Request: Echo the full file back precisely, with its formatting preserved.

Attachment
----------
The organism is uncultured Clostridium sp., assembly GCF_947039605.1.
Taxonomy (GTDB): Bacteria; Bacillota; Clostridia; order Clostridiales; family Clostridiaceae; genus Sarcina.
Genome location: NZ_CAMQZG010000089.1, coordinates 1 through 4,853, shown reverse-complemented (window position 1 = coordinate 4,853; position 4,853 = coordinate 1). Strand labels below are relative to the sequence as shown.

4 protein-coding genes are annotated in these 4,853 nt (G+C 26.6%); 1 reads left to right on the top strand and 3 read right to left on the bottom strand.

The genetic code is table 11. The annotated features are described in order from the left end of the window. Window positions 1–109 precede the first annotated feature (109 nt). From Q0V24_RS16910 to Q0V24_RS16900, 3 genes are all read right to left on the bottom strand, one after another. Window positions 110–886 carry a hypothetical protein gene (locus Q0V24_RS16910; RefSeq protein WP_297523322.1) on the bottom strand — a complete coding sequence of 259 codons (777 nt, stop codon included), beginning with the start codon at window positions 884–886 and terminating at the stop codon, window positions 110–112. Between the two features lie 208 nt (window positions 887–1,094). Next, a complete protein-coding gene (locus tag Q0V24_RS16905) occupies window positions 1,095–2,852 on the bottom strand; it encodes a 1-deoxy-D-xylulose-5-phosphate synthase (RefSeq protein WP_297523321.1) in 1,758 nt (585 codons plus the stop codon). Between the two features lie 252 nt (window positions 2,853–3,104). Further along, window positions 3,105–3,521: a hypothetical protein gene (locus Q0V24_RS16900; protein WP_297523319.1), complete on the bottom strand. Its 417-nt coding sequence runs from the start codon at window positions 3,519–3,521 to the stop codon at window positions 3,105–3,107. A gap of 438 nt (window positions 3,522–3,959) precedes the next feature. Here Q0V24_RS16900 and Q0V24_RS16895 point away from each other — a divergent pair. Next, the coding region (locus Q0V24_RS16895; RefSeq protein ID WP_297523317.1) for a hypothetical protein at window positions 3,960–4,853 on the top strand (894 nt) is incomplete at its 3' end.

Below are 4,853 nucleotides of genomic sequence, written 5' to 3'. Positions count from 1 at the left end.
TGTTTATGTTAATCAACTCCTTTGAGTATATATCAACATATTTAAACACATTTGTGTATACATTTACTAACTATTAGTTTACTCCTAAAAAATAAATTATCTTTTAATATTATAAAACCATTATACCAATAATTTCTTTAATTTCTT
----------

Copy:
The organism is uncultured Clostridium sp., assembly GCF_947039605.1.
Taxonomy (GTDB): Bacteria; Bacillota; Clostridia; order Clostridiales; family Clostridiaceae; genus Sarcina.
Genome location: NZ_CAMQZG010000089.1, coordinates 1 through 4,853, shown reverse-complemented (window position 1 = coordinate 4,853; position 4,853 = coordinate 1). Strand labels below are relative to the sequence as shown.

4 protein-coding genes are annotated in these 4,853 nt (G+C 26.6%); 1 reads left to right on the top strand and 3 read right to left on the bottom strand.

The genetic code is table 11. The annotated features are described in order from the left end of the window. Window positions 1–109 precede the first annotated feature (109 nt). From Q0V24_RS16910 to Q0V24_RS16900, 3 genes are all read right to left on the bottom strand, one after another. Window positions 110–886 carry a hypothetical protein gene (locus Q0V24_RS16910; RefSeq protein WP_297523322.1) on the bottom strand — a complete coding sequence of 259 codons (777 nt, stop codon included), beginning with the start codon at window positions 884–886 and terminating at the stop codon, window positions 110–112. Between the two features lie 208 nt (window positions 887–1,094). Next, a complete protein-coding gene (locus tag Q0V24_RS16905) occupies window positions 1,095–2,852 on the bottom strand; it encodes a 1-deoxy-D-xylulose-5-phosphate synthase (RefSeq protein WP_297523321.1) in 1,758 nt (585 codons plus the stop codon). Between the two features lie 252 nt (window positions 2,853–3,104). Further along, window positions 3,105–3,521: a hypothetical protein gene (locus Q0V24_RS16900; protein WP_297523319.1), complete on the bottom strand. Its 417-nt coding sequence runs from the start codon at window positions 3,519–3,521 to the stop codon at window positions 3,105–3,107. A gap of 438 nt (window positions 3,522–3,959) precedes the next feature. Here Q0V24_RS16900 and Q0V24_RS16895 point away from each other — a divergent pair. Next, the coding region (locus Q0V24_RS16895; RefSeq protein ID WP_297523317.1) for a hypothetical protein at window positions 3,960–4,853 on the top strand (894 nt) is incomplete at its 3' end.

Below are 4,853 nucleotides of genomic sequence, written 5' to 3'. Positions count from 1 at the left end.
TGTTTATGTTAATCAACTCCTTTGAGTATATATCAACATATTTAAACACATTTGTGTATACATTTACTAACTATTAGTTTACTCCTAAAAAATAAATTATCTTTTAATATTATAAAACCATTATACCAATAATTTCTTTAATTTCTT